Tuesday, July 24, 2012

The perfect time to have a stroke?

I'd argue that the "best" age to have a stroke is 27. The entire brain is fully wired (the frontal lobe wires in the 26th year). You're young enough to undertake the rigors of recovery (recovery is statistically better the younger you are). But you're old enough to have your brain wired "normally" (recovery in children is often a mixed bag because the brain is not yet fully developed).

But what is the best day to have a stroke? Any day but the weekend. Turns out the having a stroke on the w/e means lower quality care than during the week. 

Saturday, July 21, 2012

Will and imagination

I do a ton of talks on stroke recovery. I come from the world of research. So my perspective is a bit different to the rehab clinicians I talk to. I do my best to ease them into the world of research. I explain where they can find leading edge stroke rehab info for themselves. I describe where we are in researching stroke recovery (not very far I’m afraid). I explain how the stuff from research can be used with their patients.

And there’s the rub. Therapists and other folks in rehab sometimes have a bit of difficulty imagining how to transfer the research to their practice.

"I'm in acute care (or skilled nursing, or an outpatient clinic, or in home care, or in long term care, etc.).  I can't implement this stuff. It takes too much time (or we don't have the equipment, or don't know how to bill for it, or nursing won't follow through, etc.). This stuff can't be used on my patients because they're not motivated enough (or have too many other medical problems, or are too "low level", or are too old, etc.)"

The core concepts of relearning how to move after stroke are simple. These concepts don’t have to be done clinically the way they’re done in research. In fact, they are often more effective in the clinic. They may be more effective because clinicians can change the treatment to fit individual survivors.  Research involves a one-size-fits-all implementation. Therapists can add and subtract, slow down and speed up, skip or add more treatments.  In research all those screw up consistency.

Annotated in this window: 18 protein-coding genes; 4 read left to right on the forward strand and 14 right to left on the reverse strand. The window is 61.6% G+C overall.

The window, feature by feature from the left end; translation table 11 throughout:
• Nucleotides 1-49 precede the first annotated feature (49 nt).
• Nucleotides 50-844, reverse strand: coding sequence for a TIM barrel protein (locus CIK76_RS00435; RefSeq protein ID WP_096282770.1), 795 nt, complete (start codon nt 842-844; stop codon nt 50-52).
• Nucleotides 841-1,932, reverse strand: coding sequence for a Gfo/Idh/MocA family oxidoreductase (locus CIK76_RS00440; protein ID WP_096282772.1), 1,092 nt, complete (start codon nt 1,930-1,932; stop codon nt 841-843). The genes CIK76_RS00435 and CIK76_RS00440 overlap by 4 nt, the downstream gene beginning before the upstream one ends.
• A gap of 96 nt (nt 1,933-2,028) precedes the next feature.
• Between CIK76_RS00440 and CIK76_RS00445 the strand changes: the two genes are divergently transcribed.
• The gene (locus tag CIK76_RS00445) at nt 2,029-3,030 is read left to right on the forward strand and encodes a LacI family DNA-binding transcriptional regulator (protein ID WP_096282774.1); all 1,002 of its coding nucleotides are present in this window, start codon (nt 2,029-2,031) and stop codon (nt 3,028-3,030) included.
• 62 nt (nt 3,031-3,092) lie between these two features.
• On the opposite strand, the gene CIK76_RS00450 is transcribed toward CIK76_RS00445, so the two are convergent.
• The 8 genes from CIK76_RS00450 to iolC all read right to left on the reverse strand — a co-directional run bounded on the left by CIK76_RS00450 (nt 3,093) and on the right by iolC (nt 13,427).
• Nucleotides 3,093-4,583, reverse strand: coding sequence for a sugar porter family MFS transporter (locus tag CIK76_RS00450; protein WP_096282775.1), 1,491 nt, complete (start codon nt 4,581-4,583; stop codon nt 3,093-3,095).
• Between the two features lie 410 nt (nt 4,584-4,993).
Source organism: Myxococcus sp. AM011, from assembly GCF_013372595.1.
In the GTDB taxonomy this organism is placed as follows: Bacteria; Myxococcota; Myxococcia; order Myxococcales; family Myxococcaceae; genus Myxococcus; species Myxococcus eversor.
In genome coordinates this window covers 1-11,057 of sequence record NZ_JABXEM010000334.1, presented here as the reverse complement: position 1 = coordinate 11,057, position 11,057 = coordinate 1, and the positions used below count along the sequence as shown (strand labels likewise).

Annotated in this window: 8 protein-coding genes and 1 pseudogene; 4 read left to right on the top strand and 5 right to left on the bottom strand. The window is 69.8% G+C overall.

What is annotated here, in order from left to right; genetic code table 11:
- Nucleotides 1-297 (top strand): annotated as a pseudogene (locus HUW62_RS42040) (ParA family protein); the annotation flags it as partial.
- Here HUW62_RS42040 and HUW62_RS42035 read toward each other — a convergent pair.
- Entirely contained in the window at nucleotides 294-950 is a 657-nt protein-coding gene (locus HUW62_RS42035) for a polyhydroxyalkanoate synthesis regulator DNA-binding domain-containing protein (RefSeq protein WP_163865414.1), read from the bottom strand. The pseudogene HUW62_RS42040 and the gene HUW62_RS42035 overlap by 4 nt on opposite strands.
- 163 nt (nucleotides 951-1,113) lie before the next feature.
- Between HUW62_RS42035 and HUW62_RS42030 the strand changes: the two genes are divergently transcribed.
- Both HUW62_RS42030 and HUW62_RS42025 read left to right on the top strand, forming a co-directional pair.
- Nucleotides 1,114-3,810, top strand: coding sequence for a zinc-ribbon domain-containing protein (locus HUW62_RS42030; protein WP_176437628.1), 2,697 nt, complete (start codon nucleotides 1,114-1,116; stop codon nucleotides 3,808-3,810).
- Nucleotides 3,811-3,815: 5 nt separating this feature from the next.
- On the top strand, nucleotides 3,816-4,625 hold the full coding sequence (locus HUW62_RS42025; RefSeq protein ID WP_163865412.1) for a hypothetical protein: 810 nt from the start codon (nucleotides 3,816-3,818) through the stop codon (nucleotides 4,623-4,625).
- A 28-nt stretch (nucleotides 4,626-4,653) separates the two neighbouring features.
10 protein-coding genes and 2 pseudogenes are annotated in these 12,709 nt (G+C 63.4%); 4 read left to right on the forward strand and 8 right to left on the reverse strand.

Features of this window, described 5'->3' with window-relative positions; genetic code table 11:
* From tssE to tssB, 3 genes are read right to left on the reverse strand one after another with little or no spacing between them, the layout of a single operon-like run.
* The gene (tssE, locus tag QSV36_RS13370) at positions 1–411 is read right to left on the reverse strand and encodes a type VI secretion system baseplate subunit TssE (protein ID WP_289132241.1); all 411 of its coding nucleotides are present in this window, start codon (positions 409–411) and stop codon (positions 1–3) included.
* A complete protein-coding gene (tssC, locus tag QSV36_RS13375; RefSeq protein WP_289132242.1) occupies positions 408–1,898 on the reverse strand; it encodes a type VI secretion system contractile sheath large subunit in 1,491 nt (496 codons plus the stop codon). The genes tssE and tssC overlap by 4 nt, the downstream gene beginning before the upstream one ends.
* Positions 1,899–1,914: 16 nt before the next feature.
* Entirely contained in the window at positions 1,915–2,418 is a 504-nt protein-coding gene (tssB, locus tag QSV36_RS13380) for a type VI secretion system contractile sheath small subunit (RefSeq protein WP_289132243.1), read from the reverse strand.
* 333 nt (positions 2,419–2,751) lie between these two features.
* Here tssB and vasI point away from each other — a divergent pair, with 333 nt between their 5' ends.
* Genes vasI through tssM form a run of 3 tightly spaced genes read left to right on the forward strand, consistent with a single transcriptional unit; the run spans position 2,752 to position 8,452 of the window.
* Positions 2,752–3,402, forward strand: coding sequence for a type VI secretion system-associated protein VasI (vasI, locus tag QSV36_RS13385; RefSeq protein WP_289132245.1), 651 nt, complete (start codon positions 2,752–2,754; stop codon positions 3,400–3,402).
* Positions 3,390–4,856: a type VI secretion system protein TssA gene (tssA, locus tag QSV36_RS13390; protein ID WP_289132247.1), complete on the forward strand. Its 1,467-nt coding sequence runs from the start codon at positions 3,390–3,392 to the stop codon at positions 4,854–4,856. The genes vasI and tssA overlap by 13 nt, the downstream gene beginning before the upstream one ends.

Some therapists have no problem with implementing this stuff. Some go well beyond what I suggest. For instance, they may dovetail suggested treatment options in a mix that is beyond anything researched. (Note to clinicians who do this: make sure you use valid and reliable outcome measures to prove to yourself that these things work.)

Whats the difference between those who can and those who can't?

Will and imagination.

Tuesday, July 3, 2012

A test that predicts when survivors may die

A test of mental ability after stroke can predict how long a survivor will live (Find the study here.)

Poor performance on these tests can predict mortality in stroke survivors, a full decade before death. Previous tests have shown a link between heart disease and dementia after stroke and mortality. This is the first to show small amounts of cognitive decline correlating to mortality.

Here are the tests that they used.
The longer it takes to do the tests the more "impaired psychomotor speed." Participants that were the slowest third of the group for both tests were more likely to die.

In this study, the mean result for TMT A was 47 seconds and for TMT B, 119 seconds.

Also a decline in mental function before a stroke can be an indicator of an impending stroke.

Good luck!

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